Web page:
How to Keep Scorpions Out of Your Home
Arizona homeowners are all too aware of the threat that scorpions pose. Many of us take it for granted that we must share our homes with these venomous pests. Much like triple digit weather, scorpions on our property are just seen as things we must live with, but it should not be that way. While the sting of the average Arizona scorpion is usually not lethal, the most vulnerable members of your family should be protected from them. The effects of a scorpion sting tend to be more severe if the victim is very young, very old, or is otherwise in poor health to begin with.
Instead of reacting to scorpions, we all can take a more proactive approach to make the environment in and around our homes less inviting.
- Inside and outside, clutter provides hiding spaces for scorpions. Outside clutter such as wood piles, leaf piles, or even junk should all be kept at least 10 feet away from the home. Inside clutter on the floor of the garage can be eliminated by the use of an overhead garage storage rack. Place your belongings neatly into storage boxes and then keep them off the ground on those overhead racks. Not only will you remove the hiding spaces for bugs, you will get to enjoy more space in your garage!
- Seal the doors and windows with caulk whenever possible. Also seal vents and cover them with screens. Scorpions are often willing to climb a few feet up a wall, so many entrances are fair game to them.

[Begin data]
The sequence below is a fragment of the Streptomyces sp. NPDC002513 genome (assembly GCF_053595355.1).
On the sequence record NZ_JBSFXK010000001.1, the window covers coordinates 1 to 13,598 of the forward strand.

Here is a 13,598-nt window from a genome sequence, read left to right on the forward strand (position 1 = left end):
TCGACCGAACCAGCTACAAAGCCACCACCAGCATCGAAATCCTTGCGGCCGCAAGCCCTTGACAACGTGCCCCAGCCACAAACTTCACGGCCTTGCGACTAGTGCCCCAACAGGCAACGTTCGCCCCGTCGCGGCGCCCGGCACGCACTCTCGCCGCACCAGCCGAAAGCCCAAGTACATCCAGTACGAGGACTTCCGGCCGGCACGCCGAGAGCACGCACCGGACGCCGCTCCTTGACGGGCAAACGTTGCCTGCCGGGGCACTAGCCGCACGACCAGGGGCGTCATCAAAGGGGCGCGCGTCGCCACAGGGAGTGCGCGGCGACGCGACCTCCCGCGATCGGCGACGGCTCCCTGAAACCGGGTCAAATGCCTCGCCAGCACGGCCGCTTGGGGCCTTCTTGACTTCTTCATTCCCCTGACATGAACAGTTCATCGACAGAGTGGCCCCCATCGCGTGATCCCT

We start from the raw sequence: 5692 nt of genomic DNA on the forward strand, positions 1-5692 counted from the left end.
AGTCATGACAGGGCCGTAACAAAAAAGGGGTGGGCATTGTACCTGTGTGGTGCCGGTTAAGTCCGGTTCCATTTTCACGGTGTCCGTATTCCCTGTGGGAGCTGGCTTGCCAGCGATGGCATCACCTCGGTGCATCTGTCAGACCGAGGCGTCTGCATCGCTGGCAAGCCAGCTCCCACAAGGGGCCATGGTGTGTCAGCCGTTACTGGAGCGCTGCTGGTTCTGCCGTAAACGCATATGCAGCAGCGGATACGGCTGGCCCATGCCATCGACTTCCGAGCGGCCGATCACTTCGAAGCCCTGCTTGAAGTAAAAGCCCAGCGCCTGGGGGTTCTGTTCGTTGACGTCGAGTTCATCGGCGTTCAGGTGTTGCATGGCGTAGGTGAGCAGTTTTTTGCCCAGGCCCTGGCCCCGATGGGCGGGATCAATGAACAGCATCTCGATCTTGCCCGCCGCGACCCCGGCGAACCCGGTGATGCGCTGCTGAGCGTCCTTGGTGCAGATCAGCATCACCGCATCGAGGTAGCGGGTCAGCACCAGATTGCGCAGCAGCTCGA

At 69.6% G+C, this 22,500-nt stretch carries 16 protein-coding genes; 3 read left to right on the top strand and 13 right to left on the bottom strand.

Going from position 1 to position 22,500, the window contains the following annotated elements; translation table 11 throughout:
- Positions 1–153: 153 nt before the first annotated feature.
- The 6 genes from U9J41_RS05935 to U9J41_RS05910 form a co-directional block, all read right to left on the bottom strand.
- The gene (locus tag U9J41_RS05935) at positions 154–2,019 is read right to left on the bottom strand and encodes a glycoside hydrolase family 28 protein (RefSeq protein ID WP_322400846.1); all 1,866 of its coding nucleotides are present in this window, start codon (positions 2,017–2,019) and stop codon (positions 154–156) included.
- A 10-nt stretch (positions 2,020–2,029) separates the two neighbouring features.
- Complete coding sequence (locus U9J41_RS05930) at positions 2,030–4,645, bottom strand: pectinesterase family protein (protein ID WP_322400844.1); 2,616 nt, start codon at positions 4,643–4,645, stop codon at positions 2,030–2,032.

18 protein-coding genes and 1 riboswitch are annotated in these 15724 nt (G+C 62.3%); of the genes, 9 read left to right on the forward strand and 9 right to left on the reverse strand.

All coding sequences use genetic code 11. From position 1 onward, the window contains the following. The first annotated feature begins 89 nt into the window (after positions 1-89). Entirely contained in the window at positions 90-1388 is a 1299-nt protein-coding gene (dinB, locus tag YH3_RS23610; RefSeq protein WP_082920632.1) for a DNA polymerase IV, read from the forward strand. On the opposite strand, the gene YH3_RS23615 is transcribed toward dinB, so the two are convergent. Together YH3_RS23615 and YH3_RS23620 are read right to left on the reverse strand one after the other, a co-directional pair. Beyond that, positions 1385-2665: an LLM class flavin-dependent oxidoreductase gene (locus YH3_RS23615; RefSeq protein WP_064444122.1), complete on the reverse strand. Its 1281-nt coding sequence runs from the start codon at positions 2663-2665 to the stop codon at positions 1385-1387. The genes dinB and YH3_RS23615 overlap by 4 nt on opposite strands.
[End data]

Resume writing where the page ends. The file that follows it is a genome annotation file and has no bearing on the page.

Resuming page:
- Fill in the cracks and holes in the foundation and walls of the home.
- Use an exterior anti-scorpion spray up to a couple feet up the exterior walls, and on the ground near the walls. The area sprayed should include walkways, patio, and even the garage door frame.
- Backup the spray with granules that will be even more lethal to scorpions.
- Finally, use spray that was made for indoor scorpion control in every single space, especially in hiding places and access points like closets and around the window frames.
Remove the Scorpions’ Favorite Foods
Scorpions will eat a lot of other bugs, especially house crickets. In many parts of Arizona, house crickets arrive in a large wave around the summertime and with desert landscaping being very popular here, there are lots of nooks and crannies for scorpions to hide in by day and emerge at night to feast on all those noisy crickets. If you have lots of cricket noise outside your home and even inside your garage, you are inviting scorpions into your home, whether you know it or not!
Why the Garage?
Pests will take any part of the home, but the garage is far more accessible and less disturbed by humans. Pests get to invade the garage in larger numbers and then use all the storage boxes that are rarely searched for privacy. Once they begin to breed in the garage, the bug problem gets bad enough that they must push further into the home. Certain insects like silverfish and cockroaches can eat paper and glue, so old books and cardboard boxes will keep them there indefinitely if you do nothing about it. Those bugs then attract spiders who love a place where their webs won’t be damaged by alert humans. Then after all that, the scorpions will come in and prey upon all of them!
How to Keep Bugs Out of the Garage